An artistic legacy from Bulgaria: Ivan and Paola Minekov

An Artistic Legacy From Bulgaria: Ivan And Paola Minekov

An Artistic Legacy From Bulgaria: Ivan And Paola Minekov

sculpture by Ivan Minekov

 

 by Claudia Moscovici

The Sculptor Ivan Minekov

 

Ivan Minekov represents the rich and diverse tradition of Modernism in contemporary sculpture. Born in Bulgaria, he’s a graduate of the Academy of Fine Arts Nicolae Grigorescu in Bucharest, Romania. A student of Paul Vasilesku, Ivan Minekov quickly distinguished himself throughout Eastern Europe in the domain of sculpture.

Versatile in terms of material, subject and style, Minekov’s wood and bronze sculptures range from elongated figures reminiscent of Alberto Giacometti‘s art, to the more minimalist and essential forms associated with Constantin Brincusi, to comparatively realistic figures similar to Auguste Rodin‘s. The sculpture featured on the left, for instance, resonates with Brincusi’s famous Platonic saying that sculpture captures the essence of forms rather than their external appearance:

“…what they call abstract is what is most realistic. What is real is not the appearance, but the idea, the essence of things.”

Sometimes highlighting the essence of objects, at others capturing the realism of forms, Ivan Minekov is a contemporary master of modernism, in its multitude of styles. Few sculptors have the talent to pull off so successfully so many different artistic traditions while shining through as unique in their own right.

Minekov’s versatility developed not only from his natural aptitude and diverse artistic influences, but also from his international success, as the artist adapted to his international patrons. Between 1975 and 1990, he was commissioned to do a series of monumental sculptures in several Bulgarian cities, including Pazardjik, Burgas, Rousse, Lovech, Dorkovo and more recently Sofia.

My personal favourite, the sculpture Ballerina (featured on the right), was offered as the award to the winner of the 23rd International Ballet Competition in Varna. Reminiscent of Degas’ famous dancers, Minekov’s statuette is gracefully elongated rather than realistic in style, capturing the fragility of youth and the fluidity of movement. In 1990, Minekov was asked to do a realistic portrait of Professor Denton Cooley, the founder of the Texas Heart Institute. In 2000 his portrait of Dimitar Peshev was placed in the Palace of Europe in Strasbourg. Not surprisingly, Ivan Minekov’s works are popular with collectors throughout the world, including Europe, Japan, Israel, and the United States.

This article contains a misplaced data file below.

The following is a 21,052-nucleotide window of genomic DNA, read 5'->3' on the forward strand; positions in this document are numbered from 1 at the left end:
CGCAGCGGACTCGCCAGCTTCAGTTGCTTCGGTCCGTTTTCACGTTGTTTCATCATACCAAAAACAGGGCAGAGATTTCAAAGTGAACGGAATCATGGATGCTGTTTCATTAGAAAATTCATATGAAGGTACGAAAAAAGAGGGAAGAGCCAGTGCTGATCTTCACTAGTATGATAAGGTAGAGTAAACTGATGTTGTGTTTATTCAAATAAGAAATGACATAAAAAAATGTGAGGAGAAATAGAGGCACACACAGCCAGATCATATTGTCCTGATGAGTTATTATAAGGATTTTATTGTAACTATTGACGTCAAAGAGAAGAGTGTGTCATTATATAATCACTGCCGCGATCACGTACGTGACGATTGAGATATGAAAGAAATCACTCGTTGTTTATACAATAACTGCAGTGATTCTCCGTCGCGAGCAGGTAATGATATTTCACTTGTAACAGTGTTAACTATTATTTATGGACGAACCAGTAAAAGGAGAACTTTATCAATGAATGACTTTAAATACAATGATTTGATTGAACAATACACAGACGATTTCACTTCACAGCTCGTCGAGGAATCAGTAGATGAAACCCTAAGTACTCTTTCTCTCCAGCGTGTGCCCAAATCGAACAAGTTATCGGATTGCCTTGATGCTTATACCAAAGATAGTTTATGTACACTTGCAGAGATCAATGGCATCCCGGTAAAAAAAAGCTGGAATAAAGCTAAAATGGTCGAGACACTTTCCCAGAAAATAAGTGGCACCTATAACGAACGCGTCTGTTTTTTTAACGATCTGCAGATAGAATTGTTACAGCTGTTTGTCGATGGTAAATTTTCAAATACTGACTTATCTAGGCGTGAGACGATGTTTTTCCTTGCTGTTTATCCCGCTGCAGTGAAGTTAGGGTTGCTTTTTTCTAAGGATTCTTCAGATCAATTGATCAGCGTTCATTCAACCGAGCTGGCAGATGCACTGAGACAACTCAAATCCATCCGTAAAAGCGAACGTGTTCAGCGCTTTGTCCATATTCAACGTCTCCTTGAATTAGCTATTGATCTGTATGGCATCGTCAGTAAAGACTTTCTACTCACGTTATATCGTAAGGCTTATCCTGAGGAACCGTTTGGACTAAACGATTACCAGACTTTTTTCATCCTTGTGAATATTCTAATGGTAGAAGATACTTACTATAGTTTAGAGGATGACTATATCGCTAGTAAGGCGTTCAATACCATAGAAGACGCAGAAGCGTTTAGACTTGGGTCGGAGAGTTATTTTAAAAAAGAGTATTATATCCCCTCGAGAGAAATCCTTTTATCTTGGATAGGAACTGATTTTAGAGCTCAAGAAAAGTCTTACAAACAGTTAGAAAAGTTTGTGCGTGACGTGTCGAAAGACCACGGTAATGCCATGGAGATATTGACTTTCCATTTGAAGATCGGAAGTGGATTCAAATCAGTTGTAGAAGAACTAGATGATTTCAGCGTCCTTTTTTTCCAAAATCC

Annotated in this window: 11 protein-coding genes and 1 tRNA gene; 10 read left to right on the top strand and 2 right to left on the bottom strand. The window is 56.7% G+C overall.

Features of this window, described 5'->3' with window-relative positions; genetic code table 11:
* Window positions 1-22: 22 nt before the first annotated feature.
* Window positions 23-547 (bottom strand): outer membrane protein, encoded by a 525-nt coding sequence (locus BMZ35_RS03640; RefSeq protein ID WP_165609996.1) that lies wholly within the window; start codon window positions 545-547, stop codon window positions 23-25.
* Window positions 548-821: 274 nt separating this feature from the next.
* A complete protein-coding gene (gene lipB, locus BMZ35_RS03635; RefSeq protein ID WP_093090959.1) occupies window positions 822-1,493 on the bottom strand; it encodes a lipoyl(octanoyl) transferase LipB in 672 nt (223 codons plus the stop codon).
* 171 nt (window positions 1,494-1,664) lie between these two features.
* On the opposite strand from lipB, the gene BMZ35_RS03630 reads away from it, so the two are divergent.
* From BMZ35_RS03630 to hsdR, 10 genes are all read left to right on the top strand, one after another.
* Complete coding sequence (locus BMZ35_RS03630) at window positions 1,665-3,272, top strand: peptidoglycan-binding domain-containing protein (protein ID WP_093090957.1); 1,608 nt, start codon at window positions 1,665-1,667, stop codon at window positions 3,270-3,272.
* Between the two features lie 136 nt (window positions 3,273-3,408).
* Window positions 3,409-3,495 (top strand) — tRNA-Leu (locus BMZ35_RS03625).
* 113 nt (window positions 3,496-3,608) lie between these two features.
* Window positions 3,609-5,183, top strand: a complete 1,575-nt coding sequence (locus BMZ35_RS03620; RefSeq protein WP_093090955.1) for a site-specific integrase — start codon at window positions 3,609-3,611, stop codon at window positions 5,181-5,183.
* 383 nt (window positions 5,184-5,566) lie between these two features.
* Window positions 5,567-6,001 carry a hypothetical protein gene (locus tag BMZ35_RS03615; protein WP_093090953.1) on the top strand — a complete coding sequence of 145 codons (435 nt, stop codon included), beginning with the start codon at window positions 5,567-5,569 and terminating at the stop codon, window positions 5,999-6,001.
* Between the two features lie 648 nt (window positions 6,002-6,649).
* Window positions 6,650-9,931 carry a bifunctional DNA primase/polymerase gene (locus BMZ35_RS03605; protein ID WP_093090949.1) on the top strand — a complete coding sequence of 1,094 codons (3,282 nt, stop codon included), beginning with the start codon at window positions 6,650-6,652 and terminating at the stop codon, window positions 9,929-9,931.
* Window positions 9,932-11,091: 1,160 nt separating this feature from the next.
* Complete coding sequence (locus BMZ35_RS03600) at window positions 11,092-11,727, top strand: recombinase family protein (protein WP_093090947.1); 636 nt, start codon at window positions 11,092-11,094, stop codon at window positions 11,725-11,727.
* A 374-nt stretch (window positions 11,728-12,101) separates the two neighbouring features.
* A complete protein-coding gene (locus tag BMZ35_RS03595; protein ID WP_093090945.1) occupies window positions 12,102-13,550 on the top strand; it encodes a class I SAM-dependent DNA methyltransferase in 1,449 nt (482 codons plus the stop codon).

The painter Paola Minekov

 

Paola Minekov, Ivan Minekov's daugher, must have inherited her father's considerable artistic talent. I am fortunate enough to be her friend and to have worked with her professionally. We collaborated together in 2019 on the cover artwork for my new book about the Holocaust, Holocaust Memories. I describe below why I chose her painting, Undercurrents, for the cover. 

 

 

Paola Minekov's Undercurrents: The cover for Holocaust Memories

 

I have chosen Paola Minekov’s painting Undercurrents  as the cover for my book of reviews of Holocaust memoirs, fiction and films, Holocaust Memories. Paola is a Bulgarian-born Jewish artist living in London, England. The daughter of the notable Bulgarian sculptor Ivan Minekov (who is known, among other things, for a famous sculpture of the national leader during WWII Dimitar Peshev), Paola perpetuates her father’s legacy through her own art. Her native country, Bulgaria, was one of the few European states that didn’t give in to Hitler’s demands to send its Jewish population to the Nazi concentration camps. As is often the case, politics are quite complicated, especially morally. In March 1941, Bulgaria entered into a military alliance with Nazi Germany. Soon thereafter, Tsar Boris III enacted the Law for Protection of the Nation, a discriminatory decree against Jews modeled after the German Nuremberg Laws of 1935. In March 1943, the Bulgarian military and police deported over 13,000 non-Bulgarian Jews living in the country and its territories, handing them over to the Nazis. But as the tide of the war began changing, Tsar Boris III changed his country’s course as well. Under pressure from Dimitar Peshev, a leader of Parliament, and the Bulgarian Church, Tsar Boris III refused to deport the 48,000 native Jews that would have been threated with annihilation. Thus, despite its alliance with Nazi Germany, Bulgaria is one of the few European countries that didn’t doom its Jewish population.

 

Although not explicitly about the Holocaust, Paola’s painting fits this somber subject. Reminiscent of aspects of Picasso’s blue period, it is painted in a softer, more flowing, Cubist manner in shades of blue, a color associated with melancholia. The delicate figure in the painting’s foreground, hominid and feminine, her gaze lowered, her mouth reduced to a small sliver of silence, appears to contemplate a subject of unspeakable sadness. The man behind her looms large in darker shades of blue and grey; he is only a shadow. To my eyes, he is kept alive solely by her memory, her mourning and her sadness. To me, she represents survivors: not only the survivors of the Holocaust, but also us, the generations who live with the burden of the past. It is up to us, Jews and non-Jews alike, to learn and remember the past so that such acts of genocide are not repeated in the present and future.

 

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